Buyers and sellers often agree that the selling company’s valuation assumes that the company will be sold on a cash-free, debt-free basis, with a normalized level of net working capital (“NWC”). To make sure you leave enough NWC in the business, you and the buyer will negotiate how much is enough. $300k? $1M? $2M?… $5M?
We all know the correct definition of working capital (Current business assets – current business liabilities = net working capital), but when you’re buying or selling a business, the formula is never that simple. Often cash is excluded from the formula. Or, if it’s included, it is commonly defined to ensure that only a normal operating minimum of cash is required as of closing (with the balance to be withdrawn by the seller). The buyer will want as much working capital as it can get, while the seller wants to keep as much cash as possible because he feels that cash accumulated is really in large part a measure of his past operations. Accordingly, the balance sheet rarely transfers from seller to buyer without adjustment to the purchase price, regardless of whether the transaction is structured as a sale of assets or stock. Working capital is always in flux, so the level at the purchase date is naturally important.
One major part of negotiating during due diligence is agreeing on the working capital target amount and agreeing on the formula for calculating the actual working capital for the company at closing and in the true-up (post-close). The normal purchase agreement will commonly state the anticipated working capital to be purchased, based on a normal operating level, and then will provide for a post-closing adjustment, to either add to or subtract from the purchase price, if the working capital level is markedly different from what would normally be expected.
As we all learned in accounting 101, insufficient capital to cover business expenses is one of the main reasons for business failure. That’s why net working capital is an important indicator of your business’s financial health, for your company and buyers, and lenders too. The more working capital you have, the “safer” the investment in your company is in the short-term.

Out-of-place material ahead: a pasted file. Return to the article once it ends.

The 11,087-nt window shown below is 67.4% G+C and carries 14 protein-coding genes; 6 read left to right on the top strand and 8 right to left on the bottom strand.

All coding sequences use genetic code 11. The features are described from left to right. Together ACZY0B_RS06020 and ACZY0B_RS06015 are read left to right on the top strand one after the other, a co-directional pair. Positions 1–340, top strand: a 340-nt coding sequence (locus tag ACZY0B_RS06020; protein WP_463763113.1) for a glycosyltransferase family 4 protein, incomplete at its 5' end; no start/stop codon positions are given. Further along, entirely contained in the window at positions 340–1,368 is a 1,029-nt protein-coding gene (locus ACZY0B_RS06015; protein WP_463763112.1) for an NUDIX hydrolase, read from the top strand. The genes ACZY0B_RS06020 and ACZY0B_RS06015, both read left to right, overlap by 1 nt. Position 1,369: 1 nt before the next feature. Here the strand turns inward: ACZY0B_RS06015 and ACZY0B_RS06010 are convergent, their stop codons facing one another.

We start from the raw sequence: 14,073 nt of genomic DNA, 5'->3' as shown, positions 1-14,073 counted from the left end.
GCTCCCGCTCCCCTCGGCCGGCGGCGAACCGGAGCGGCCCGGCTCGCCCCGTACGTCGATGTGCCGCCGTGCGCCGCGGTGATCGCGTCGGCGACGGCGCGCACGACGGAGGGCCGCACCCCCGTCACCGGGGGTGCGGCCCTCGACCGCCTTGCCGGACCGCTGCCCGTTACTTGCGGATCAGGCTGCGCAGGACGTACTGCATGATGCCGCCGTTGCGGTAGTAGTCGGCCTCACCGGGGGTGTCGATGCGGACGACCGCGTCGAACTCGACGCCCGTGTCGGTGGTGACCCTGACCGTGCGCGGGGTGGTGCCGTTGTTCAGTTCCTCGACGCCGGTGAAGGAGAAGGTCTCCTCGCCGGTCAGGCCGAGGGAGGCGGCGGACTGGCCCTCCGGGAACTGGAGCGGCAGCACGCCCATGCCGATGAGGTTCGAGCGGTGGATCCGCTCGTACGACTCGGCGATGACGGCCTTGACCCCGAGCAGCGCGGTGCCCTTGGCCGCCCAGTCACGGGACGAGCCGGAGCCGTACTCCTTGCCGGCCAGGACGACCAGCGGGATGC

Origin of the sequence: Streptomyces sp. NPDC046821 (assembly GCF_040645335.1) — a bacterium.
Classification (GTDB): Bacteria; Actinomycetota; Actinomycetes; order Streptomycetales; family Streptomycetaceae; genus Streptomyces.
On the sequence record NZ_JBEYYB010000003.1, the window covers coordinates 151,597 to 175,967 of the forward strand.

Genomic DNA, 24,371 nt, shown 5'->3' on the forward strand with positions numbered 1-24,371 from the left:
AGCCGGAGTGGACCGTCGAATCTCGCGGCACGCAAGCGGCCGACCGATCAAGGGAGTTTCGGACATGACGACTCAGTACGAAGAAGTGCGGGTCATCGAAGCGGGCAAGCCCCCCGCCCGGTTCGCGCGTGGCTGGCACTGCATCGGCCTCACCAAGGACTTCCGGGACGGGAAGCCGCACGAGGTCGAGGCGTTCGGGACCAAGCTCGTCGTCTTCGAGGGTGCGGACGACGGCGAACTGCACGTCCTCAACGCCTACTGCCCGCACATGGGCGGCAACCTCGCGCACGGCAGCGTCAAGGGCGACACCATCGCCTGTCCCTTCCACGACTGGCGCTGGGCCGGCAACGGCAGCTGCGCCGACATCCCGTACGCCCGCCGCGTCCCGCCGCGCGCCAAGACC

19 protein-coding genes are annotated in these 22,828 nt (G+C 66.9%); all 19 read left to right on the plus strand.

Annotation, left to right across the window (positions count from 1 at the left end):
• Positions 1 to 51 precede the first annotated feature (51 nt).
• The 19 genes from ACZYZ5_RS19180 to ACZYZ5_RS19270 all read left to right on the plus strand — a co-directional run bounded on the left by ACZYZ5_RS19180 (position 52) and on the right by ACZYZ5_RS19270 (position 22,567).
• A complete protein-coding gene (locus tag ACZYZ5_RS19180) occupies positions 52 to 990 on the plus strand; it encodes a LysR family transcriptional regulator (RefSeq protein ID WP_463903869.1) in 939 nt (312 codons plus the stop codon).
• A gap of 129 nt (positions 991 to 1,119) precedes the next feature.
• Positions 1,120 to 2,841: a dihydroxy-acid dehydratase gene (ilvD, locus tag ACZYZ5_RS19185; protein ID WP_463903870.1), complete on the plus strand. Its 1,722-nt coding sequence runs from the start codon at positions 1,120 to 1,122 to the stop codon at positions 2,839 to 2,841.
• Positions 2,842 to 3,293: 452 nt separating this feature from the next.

Historical trends can be an important baseline for establishing a target working capital level. One of the key areas in financial due diligence is a net working capital investigation, in addition to a quality of earnings analysis. Often these analyses may have a potential positive or negative dollar impact to the buyer or the seller as part of a transaction. In most cases, since months have passed between the date of the initial offer to the actual closing date when the buyer acquires the company, a purchase price adjustment may be necessary to reflect changes in the seller company’s updated financial condition.
The selling company’s closing NWC should be an amount enough for the business to generate the same amount of cash flow used in determining the purchase price. Commonly, this is referred to as a “normalized level of net working capital.” This, however, may not be the same as the expected level of NWC at the time of closing. The normalized level of NWC is what the parties believe to be a fair level of NWC for the business as reflected in the pricing model, adjusted to account for normal day-to-day fluctuations in net working capital.
In establishing such norms, buyers may have concerns about current and solid cost basis for inventories (no least of cost or market adjustment required), collectible status of receivables, and proper reporting and clean accrual of earned liabilities to the date of closing.
In determining the closing NWC, buyers will look back at such final tally to do a “true-up” post-close. Naturally, it is critical that the parties utilize the same measurement mechanisms to assess. Measurements utilized by the seller in its operation of the business are often not refined to the level the buyer would expect for determining the closing date amount. Many privately-held businesses only book adjustments to reserves for bad debt, or write-offs of aging inventories one a year, as they move toward a year-end closing. Accordingly, such write-offs may not have been adjusted properly at an interim close date. A detailed study of all GAAP-required reserves will be important to the final settlement of a closing working capital tally.
Finally, when selling your business, NWC and NWC adjustments are not meant to be a big financial windfall for the seller or the buyer. Often some small portion of the purchase price will be required to be set aside, in cash, for significant post-closing adjustments which would have reduced purchase price under terms of the deal.